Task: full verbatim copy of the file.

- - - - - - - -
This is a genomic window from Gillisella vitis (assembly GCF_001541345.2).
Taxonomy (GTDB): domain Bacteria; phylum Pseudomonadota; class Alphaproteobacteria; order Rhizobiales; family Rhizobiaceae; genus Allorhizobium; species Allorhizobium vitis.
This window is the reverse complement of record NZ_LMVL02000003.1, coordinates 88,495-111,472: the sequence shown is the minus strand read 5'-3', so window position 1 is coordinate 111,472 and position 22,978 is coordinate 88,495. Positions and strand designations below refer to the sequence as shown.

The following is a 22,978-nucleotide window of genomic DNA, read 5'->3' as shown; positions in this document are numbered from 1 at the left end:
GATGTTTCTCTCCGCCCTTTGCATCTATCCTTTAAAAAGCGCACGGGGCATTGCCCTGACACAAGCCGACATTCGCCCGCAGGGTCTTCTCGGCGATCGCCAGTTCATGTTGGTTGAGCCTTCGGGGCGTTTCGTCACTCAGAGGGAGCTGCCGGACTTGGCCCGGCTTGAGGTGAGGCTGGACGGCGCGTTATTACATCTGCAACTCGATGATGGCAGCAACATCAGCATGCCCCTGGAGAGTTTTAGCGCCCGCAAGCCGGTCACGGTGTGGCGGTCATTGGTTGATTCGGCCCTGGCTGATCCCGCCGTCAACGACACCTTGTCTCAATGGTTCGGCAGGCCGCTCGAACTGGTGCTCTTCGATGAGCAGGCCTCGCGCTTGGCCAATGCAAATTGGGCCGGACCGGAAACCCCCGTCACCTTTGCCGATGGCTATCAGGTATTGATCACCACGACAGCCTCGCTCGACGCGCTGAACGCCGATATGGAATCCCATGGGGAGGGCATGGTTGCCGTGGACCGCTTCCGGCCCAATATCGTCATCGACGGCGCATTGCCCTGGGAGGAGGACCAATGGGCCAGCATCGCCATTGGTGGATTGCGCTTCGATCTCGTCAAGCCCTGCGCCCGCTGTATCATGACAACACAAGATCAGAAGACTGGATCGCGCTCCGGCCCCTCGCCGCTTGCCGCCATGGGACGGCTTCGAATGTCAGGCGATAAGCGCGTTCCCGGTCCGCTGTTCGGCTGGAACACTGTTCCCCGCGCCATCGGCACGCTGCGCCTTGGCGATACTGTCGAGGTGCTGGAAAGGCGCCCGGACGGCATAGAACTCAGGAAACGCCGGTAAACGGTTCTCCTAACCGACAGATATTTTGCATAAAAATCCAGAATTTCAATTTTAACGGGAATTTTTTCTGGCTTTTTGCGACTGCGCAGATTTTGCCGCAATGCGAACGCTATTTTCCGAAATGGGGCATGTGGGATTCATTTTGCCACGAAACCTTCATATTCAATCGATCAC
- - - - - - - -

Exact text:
This is a genomic window from Gillisella vitis (assembly GCF_001541345.2).
Taxonomy (GTDB): domain Bacteria; phylum Pseudomonadota; class Alphaproteobacteria; order Rhizobiales; family Rhizobiaceae; genus Allorhizobium; species Allorhizobium vitis.
This window is the reverse complement of record NZ_LMVL02000003.1, coordinates 88,495-111,472: the sequence shown is the minus strand read 5'-3', so window position 1 is coordinate 111,472 and position 22,978 is coordinate 88,495. Positions and strand designations below refer to the sequence as shown.

The following is a 22,978-nucleotide window of genomic DNA, read 5'->3' as shown; positions in this document are numbered from 1 at the left end:
GATGTTTCTCTCCGCCCTTTGCATCTATCCTTTAAAAAGCGCACGGGGCATTGCCCTGACACAAGCCGACATTCGCCCGCAGGGTCTTCTCGGCGATCGCCAGTTCATGTTGGTTGAGCCTTCGGGGCGTTTCGTCACTCAGAGGGAGCTGCCGGACTTGGCCCGGCTTGAGGTGAGGCTGGACGGCGCGTTATTACATCTGCAACTCGATGATGGCAGCAACATCAGCATGCCCCTGGAGAGTTTTAGCGCCCGCAAGCCGGTCACGGTGTGGCGGTCATTGGTTGATTCGGCCCTGGCTGATCCCGCCGTCAACGACACCTTGTCTCAATGGTTCGGCAGGCCGCTCGAACTGGTGCTCTTCGATGAGCAGGCCTCGCGCTTGGCCAATGCAAATTGGGCCGGACCGGAAACCCCCGTCACCTTTGCCGATGGCTATCAGGTATTGATCACCACGACAGCCTCGCTCGACGCGCTGAACGCCGATATGGAATCCCATGGGGAGGGCATGGTTGCCGTGGACCGCTTCCGGCCCAATATCGTCATCGACGGCGCATTGCCCTGGGAGGAGGACCAATGGGCCAGCATCGCCATTGGTGGATTGCGCTTCGATCTCGTCAAGCCCTGCGCCCGCTGTATCATGACAACACAAGATCAGAAGACTGGATCGCGCTCCGGCCCCTCGCCGCTTGCCGCCATGGGACGGCTTCGAATGTCAGGCGATAAGCGCGTTCCCGGTCCGCTGTTCGGCTGGAACACTGTTCCCCGCGCCATCGGCACGCTGCGCCTTGGCGATACTGTCGAGGTGCTGGAAAGGCGCCCGGACGGCATAGAACTCAGGAAACGCCGGTAAACGGTTCTCCTAACCGACAGATATTTTGCATAAAAATCCAGAATTTCAATTTTAACGGGAATTTTTTCTGGCTTTTTGCGACTGCGCAGATTTTGCCGCAATGCGAACGCTATTTTCCGAAATGGGGCATGTGGGATTCATTTTGCCACGAAACCTTCATATTCAATCGATCAC